AAUW honors Whidbey Island high school scholars
April 24, 2012 · Updated 2:23 PM
American Association of University Women (AAUW) STEM scholars and grant recipients from Coupeville, Oak Harbor and South Whidbey high schools were honored at a reception on April 10 at the Coupeville Methodist Church.
The Whidbey Island Branch of AAUW initiated the STEM program in 2001 to recognize high school juniors for outstanding achievement in mathematics, science and technology. Teachers at the three island high schools selected the top female students in these areas.
The branch also chose three seniors who received grants and two seniors received memorial scholarships.
Nine juniors received AAUW of Washington Certificate of Excellence and $100.
From Coupeville High School were: Amanda d’Almeida, mathematics; Amanda d’Almeida, science; Jai’Lysa Hoskins, technology.
From Oak Harbor High School were: Christina Wicker, mathematics; Madeline Mosolino, science; Cierra Mioduski, technology.
From South Whidbey High School were: Bonnie Klamm, mathematics; Bonnie Klamm, science; Carley Schwoerer, technology.
The AAUW Whidbey Island Branch High School Grants of $2,000 were awarded to three seniors. From Coupeville High School was Taylor Lawson, from Oak Harbor High School was Cheyenne Stolmeier and from South Whidbey High School was Taya Fiona Jae.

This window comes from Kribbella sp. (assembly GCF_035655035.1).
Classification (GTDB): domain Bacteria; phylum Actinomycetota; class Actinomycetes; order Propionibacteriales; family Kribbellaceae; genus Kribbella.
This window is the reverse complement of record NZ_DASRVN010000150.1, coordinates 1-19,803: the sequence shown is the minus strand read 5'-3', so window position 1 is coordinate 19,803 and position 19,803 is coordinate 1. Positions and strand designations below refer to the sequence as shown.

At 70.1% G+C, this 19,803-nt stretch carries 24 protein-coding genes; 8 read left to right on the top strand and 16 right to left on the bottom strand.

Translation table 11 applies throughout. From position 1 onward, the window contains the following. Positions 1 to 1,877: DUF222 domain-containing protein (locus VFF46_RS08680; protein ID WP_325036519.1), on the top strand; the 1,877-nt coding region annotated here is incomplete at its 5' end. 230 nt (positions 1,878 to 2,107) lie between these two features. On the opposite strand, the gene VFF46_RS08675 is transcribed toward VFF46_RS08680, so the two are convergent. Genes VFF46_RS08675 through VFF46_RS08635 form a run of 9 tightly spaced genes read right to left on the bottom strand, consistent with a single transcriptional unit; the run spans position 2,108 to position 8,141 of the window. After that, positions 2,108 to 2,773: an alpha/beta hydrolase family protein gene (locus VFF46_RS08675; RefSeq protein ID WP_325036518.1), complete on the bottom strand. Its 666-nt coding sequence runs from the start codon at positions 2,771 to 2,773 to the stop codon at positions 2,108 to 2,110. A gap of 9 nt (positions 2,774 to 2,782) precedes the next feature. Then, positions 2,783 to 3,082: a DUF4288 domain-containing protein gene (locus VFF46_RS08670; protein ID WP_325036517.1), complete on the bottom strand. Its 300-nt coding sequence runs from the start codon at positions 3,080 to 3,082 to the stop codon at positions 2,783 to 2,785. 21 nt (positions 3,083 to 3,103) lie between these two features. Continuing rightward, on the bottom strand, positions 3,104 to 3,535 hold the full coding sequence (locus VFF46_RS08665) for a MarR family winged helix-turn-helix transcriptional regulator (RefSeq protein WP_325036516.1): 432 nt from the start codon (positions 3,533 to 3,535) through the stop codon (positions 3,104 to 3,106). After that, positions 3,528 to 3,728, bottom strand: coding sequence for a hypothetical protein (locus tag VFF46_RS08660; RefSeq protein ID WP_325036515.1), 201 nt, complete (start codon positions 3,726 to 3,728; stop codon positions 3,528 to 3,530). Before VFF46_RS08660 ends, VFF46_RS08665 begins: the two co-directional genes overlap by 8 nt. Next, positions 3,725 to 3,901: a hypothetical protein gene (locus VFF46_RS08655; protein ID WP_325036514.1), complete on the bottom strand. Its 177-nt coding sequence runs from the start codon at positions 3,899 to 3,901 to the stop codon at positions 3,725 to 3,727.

The Dale Fischer Memorial Arts Scholarship of $1,200 was awarded to senior Amy Arand, and the Susan Blank Memorial Arts Scholarship of $1,600 was awarded to senior Nicole Ledgerwood, both students from South Whidbey High School.
This year’s speaker at the event was Kira Homola, a senior student at the University of Washington, and former recipient of one of the grants. Homola will graduate this June with a degree in oceanography.
In her talk, “Under the Deep Blue Sea,” she described the research trip last summer aboard the R/V Thomas G. Thompson. This research cruise was organized by scientists from the University of Victoria, B.C., who are building a network of cables and sensors on the seafloor that extend from Vancouver Island all the way to Endeavor Seamount, 300 kilometers offshore.
She also discussed climate change. She plans to further her studies with graduate work in geological oceanography.